Welcome to Torah Book Reviews! Torah Book Reviews is a blog for reviews of books on all Torah related topics. Publishers and authors are welcome to submit books, in Hebrew or English, for review on the site.
Books can be sent to me at: Rechov Nachal Dolev 31/15, Ramat Beit Shemesh, 99630, Israel. Email: rabbiari / hotmail / com
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The Poetry of Rav Yosef Tzvi Rimon
The Poetry of Rav Yosef Tzvi Rimon
A Myrtle in the Desert
(Translated by Daniel Farb)
Gefen Publishing / 102 pages
Although my interest in poetry hovers somewhere between minimal
and non-existent, one cannot help from being taken aback by the poetry of Rav
Yosef Tzvi Rimon.
Originally written in Hebrew, the volume “A Myrtle in the
Desert” has been translated into English by Daniel Farb. (Rav Rimon wrote
several other books of poetry, as well. Perhaps they too might be translated someday.) The primary themes of the poems in a “Myrtle in the Desert” are God, prayer,
and the Land of Israel. The mystical world features prominently in these poems.
Born in Poland in 1889, Rav Rimon learned in the yeshiva of
Rav Reines before making Aliyah at 20 years old. Rav Rimon wrote a style of poetry
that although religious in nature --spiritual actually-- its words touched the religious
and secular alike. From Rav Avraham Yitzchak Kook to Bialik, everyone found meaning
in his words, meaning which continues to be relevant today. The close relationship
that Rav Rimon enjoyed with Rav Kook had a great influence in him and their writing
styles are similar. His grandson and namesake, Rav Yosef Tzvi Rimon, is a rabbi
in Alon Shevut and a major halachic authority in the religious Zionist sector.
As poetry is not my genre, my brief comments on this work do
not do it justice. As even the poetically illiterate me can tell, these poems
are very special. They were written in a difficult era for the Jewish people and they
bridge the events of fighting for independence from the British to the founding of the State
of Israel. More than just poetry, this book is a piece of history.
The Spiritual Revolution of Rav Kook
The Writing of a Jewish Mystcic
By: Rabbi Ari Ze'ev Schwartz
Gefen / 270 pp
I was wildly impressed with the Spiritual Revolution of Rav Kook. After getting my hands on everything available in English over the years on Rav Kook's writings, this is the first, yes, the first, English book on Rav Kook that I was able to fully understand.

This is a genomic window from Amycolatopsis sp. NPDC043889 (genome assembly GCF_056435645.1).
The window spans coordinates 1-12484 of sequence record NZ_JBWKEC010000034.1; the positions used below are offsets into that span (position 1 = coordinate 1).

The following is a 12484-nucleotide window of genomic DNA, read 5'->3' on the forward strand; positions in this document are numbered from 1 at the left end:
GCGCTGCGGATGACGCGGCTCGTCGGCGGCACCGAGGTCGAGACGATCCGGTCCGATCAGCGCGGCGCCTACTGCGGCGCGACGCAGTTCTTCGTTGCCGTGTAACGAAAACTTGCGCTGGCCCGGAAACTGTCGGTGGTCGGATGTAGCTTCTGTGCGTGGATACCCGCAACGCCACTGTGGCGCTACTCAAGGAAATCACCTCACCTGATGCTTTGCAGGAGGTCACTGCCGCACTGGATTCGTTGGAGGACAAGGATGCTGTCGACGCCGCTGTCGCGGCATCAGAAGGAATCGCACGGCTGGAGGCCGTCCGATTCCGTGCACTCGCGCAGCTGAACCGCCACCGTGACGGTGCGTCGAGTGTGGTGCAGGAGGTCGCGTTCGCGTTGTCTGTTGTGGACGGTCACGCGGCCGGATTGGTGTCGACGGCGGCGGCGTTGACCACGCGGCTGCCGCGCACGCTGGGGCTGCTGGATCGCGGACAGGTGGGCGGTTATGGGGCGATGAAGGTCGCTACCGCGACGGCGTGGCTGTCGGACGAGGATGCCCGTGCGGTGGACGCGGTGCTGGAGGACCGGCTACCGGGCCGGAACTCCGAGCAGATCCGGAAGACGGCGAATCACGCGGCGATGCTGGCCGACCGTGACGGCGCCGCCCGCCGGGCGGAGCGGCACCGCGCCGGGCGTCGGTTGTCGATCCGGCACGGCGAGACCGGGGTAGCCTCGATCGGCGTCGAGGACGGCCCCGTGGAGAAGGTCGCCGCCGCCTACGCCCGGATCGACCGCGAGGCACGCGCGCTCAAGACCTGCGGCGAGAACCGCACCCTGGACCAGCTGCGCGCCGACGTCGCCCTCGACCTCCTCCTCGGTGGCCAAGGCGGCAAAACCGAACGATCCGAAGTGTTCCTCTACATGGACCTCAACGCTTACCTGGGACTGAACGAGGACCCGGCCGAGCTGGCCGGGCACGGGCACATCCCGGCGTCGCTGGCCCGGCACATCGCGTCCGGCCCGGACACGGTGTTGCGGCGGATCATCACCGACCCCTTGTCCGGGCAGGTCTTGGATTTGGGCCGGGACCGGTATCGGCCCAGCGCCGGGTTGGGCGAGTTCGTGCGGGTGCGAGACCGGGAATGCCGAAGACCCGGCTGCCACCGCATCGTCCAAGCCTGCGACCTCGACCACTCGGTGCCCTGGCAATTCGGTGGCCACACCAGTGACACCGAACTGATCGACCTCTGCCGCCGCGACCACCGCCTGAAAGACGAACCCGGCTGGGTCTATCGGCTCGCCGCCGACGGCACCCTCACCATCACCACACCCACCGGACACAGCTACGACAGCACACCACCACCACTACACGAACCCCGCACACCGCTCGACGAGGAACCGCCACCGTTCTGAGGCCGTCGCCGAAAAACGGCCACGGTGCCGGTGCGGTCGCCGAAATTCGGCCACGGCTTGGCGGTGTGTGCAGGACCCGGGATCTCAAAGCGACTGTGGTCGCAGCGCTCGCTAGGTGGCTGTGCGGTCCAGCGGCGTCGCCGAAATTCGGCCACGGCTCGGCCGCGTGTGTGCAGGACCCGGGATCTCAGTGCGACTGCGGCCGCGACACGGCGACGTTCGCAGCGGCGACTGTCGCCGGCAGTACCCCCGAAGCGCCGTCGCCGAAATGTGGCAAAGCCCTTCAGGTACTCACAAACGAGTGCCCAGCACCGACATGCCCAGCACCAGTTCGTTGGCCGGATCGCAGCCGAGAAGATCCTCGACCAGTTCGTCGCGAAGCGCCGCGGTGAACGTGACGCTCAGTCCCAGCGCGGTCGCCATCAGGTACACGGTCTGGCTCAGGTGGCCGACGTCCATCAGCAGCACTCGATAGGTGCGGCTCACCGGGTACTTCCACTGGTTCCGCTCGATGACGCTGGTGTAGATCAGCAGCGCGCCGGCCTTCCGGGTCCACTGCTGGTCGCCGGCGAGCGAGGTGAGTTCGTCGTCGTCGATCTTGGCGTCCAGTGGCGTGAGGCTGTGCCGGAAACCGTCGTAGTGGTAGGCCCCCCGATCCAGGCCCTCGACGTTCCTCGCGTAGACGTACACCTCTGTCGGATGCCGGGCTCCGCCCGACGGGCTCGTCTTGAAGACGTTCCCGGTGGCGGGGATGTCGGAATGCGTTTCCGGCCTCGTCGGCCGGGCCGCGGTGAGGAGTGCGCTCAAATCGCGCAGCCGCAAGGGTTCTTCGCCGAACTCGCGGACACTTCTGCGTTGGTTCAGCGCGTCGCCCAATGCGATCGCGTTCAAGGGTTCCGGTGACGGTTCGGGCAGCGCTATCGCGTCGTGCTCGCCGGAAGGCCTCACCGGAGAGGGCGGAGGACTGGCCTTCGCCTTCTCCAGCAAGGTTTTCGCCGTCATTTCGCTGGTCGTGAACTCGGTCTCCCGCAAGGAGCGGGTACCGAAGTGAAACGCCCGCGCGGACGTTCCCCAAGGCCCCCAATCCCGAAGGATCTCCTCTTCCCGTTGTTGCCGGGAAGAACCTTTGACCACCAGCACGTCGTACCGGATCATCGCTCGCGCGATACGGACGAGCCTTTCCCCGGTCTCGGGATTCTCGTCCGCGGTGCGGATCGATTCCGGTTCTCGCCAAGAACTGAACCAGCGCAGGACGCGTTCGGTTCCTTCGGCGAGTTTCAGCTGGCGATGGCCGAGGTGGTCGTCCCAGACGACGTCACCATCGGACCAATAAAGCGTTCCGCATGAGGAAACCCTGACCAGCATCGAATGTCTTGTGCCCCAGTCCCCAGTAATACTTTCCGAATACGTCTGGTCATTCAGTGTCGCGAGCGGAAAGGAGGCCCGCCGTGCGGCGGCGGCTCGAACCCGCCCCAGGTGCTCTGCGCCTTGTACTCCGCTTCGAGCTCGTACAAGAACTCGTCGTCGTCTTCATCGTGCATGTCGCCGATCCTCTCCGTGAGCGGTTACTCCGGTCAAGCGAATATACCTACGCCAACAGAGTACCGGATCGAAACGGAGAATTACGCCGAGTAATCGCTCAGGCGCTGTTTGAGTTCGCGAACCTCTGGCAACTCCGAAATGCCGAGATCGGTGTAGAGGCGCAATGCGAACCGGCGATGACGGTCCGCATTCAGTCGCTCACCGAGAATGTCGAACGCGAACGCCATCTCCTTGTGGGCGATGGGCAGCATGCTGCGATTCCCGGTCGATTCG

Although not a translation of any single work of Rav Kook (as most other translations are) The Spiritual Revolution of Rav Kook contains important and inspiring excerpts from all over Rav Kook's writings. The book is divided into four categories. The first is "The Individual" which contains teachings on God, Torah, prayer, Teshuva, personal growth, and more. The second is "The Nation" which includes many of his (in)famous teachings on Zionism. The third is "Humanity" which includes a chapter on our relationship with other religions. The fourth is "Creation" which is a…
Sexuality and Jewish Law
In his Sexuality and Jewish Law, Yaakov Shapiro, an ordained
rabbi and non-conformist Lubavitcher chassid, offers a thorough, unapologetic,
and uncensored presentation of everything relating to sexual activity and
All rabbinic texts that deal with sexual matters are cited along
with the interpretations and comments of all the relevant rishonim, achronim,
and poskim. There is also a full presentation of the various halachic opinions
and resolutions to the contradictions between them. The exhaustive endnotes are
essentially an additional book in their own right.
While the book is extremely well researched and impressive
in its scope, the author clearly has an agenda and bone to pick. As he writes in
the introduction, the book was born out of a bad experience and frustrations with
what he was being taught in chattan classes and the “one-sided” approach to
the laws of intimacy. The author seeks to put an end to the strain, fe…
Welcome to Our Table
Rabbi Ari Wasserman
Distributed by Feldheim / 465 pp.
Ari Wasserman has done it again! This time with a parsha sefer, a book on the weekly Torah portion. As the subtitle says, it is full of "Words of Torah, Insightful Questions and Inspiring Stories."
There are two entries on every parsha. Every entry contains a short Dvar Torah. Following the opening Dvar Torah, there is another short essay, often a story, thought, and/or practical application of the opening Dvar Torah. Finally, a question is posed that is intended to trigger the mind and the mouth. The book is made especially personable as it includes responses that the author received from guests and family when he first posed the question at his table!
Being familiar with virtually every other "Family" parsha book that is available today, I can assure readers that "Welcome to Our Table" has upped the bar and set a new standard.